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Case Report


A Clinical Case of Severe Enteric Colibacillosis in a Doe and its Pathological Findings: A Case Report


Faez Firdaus Abdullah Jesse1*, Eric Lim Teik Chung1, Siti Nadhirah Latif1, Yusuf Abba2, Abdulnasir Tijjani1, Muhammad Abubakar Sadiq1, Konto Mohammed1, Lawan Adamu3, Idris Umar Hambali1, Asinamai Athliamai Bitrus2, Annas Salleh2, Mohd Azmi Mohd Lila2, Abdul Wahid Haron1, Abdul Aziz Saharee1

1Department of Veterinary Clinical Studies, Faculty of Veterinary Medicine, Universiti Putra Malaysia, 43400 Serdang, Selangor, Malaysia; 2Department of Veterinary Pathology and Microbiology, Faculty of Veterinary Medicine, Universiti Putra Malaysia, 43400 Serdang, Selangor, Malaysia; 3Department of Veterinary Medicine, Faculty of Veterinary Medicine, University of Maiduguri, PMB1069, Borno State, Nigeria.


Abstract | This case reports the clinical management of enteritic collibacillosis in a doe due to E. coli infection. An adult Jamnapari doe weighing 50kg was presented with a primary complaint of inappetance and weakness. The doe was weak, and on sternal recumbency when presented to the University Veterinary Hospital, Universiti Putra Malaysia. Physical examination findings showed pyrexia at 41.0°C, 5% dehydration, capillary refill time of more than 2 seconds, presence of light brown pasty fecal staining around the perineum region and well-formed feces covered with orange mucoid discharge. Bacteriology isolation and identification revealed E. coli from the fecal samples. Therefore, based on the physical examination findings and laboratory result, the case was diagnosed as enteric colibacillosis. The doe was treated promptly and vigorously with fluids, antibiotic, non-steriodal anti-inflammatory drug, and supplement for enteric colibacillosis. However, the doe was euthanized after 4 days of post hospitalization due to poor prognosis. Gross post mortem findings include presence of transparent thinning of the small and large intestinal wall indicative of necrotizing intestinal layer; and petechial haemorrhages in the mucosa of both the small and large intestines. Histopathological findings in the small and large intestine showed infiltrations of inflammatory cells in the submucosa, loss of architecture in the Crypt of Lieberkuhn and necrosis of the Brunner’s’ glands. Both gross and microscopic pathological findings were suggestive of bacterial enteritis. Prompt diagnosis of cases of bacterial enteritis is paramount in order to avoid economic losses associated with the disease.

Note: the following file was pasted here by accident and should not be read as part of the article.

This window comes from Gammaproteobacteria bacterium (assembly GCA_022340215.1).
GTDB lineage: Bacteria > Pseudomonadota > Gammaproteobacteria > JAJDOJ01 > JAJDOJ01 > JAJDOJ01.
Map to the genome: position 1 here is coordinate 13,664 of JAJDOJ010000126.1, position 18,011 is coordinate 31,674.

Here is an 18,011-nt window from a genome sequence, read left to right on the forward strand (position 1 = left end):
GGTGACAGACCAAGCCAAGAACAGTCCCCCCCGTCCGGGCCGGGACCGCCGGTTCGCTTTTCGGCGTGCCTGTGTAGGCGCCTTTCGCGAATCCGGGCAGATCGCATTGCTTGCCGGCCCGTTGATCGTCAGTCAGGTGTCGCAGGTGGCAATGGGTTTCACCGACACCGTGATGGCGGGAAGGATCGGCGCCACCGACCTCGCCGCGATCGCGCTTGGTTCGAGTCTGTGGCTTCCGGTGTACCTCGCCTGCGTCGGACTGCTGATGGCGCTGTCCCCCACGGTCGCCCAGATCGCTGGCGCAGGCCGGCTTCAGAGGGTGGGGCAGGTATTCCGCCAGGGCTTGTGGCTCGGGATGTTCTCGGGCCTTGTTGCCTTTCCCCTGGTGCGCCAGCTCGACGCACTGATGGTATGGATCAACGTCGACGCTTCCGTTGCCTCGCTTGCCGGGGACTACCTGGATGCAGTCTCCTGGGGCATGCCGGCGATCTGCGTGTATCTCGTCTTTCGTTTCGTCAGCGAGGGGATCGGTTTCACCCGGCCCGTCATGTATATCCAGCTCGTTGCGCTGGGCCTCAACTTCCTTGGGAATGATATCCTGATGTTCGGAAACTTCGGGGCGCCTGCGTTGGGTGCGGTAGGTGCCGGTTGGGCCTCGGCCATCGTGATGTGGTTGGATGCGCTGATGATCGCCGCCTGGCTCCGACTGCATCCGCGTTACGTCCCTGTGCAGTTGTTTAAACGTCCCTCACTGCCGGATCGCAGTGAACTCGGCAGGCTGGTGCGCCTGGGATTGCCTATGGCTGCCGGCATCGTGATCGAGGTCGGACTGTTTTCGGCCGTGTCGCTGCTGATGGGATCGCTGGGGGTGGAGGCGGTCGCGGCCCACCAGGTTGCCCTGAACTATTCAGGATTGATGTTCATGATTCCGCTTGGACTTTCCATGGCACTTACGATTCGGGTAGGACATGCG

Keywords | Enteric colibacillosis, doe, clinical management, gross pathology, histopathology


Editor | Muhammad Abubakar, National Veterinary Laboratories, Islamabad, Pakistan.

Received | May 16, 2016; Accepted | May 24, 2016; Published | June 08, 2016

*Correspondence | Faez Firdaus Abdullah Jesse, Department of Veterinary Clinical Studies, Faculty of Veterinary Medicine, Universiti Putra Malaysia, 43400 Serdang, Selangor, Malaysia; Email:

Citation | Jesse FFA, Chung ELT, Latif SN, Abba Y, Tijjani A, Sadiq MA, Mohammed K, Adamu L, Hambali IU, Bitrus AA, Salleh A, Lila MAM, Haron AW, Saharee AA (2016). A clinical case of severe enteric Colibacillosis in a doe and its pathological findings: A case report. Res. J. Vet. Pract. 4(2): 34-38.


ISSN | 2308-2798

Copyright © 2016 Jesse et al. This is an open access article distributed under the Creative Commons Attribution License, which permits unrestricted use, distribution, and reproduction in any medium, provided the original work is properly cited.




Escherichia coli is a gram negative, rod, facultative anaerobic bacteria that is commonly found in the intestine of humans and animals (Wells et al., 1991; Besser et al., 1997; Fairbrother and Nadeau, 2006). Most E. coli are harmless and are usually normal flora in the intestine. However, some E. coli strains such as shiga toxin-producing E. coli, enterotoxigenic E. coli, enteropathogenic E. coli, enteroaggregative E. coli, enteroinvasive E. coli and diffusely adherents E. coli are pathogenic and cause diarrhea in the host (Wani et al., 2013). These pathogenic strains can be transmitted through contaminated water, food, direct or indirect contact with infected animals or a person (Kahn and Line, 2005; Fairbrother and Nadeau, 2006). Enteric colibacillosis is a common disease in young animals caused by colonization of enterotoxigenic strain of E. coli in the small intestine (Kahn and Line, 2005). Proper hygiene with good husbandry practice in the farm is the key to control and prevent E. coli disease.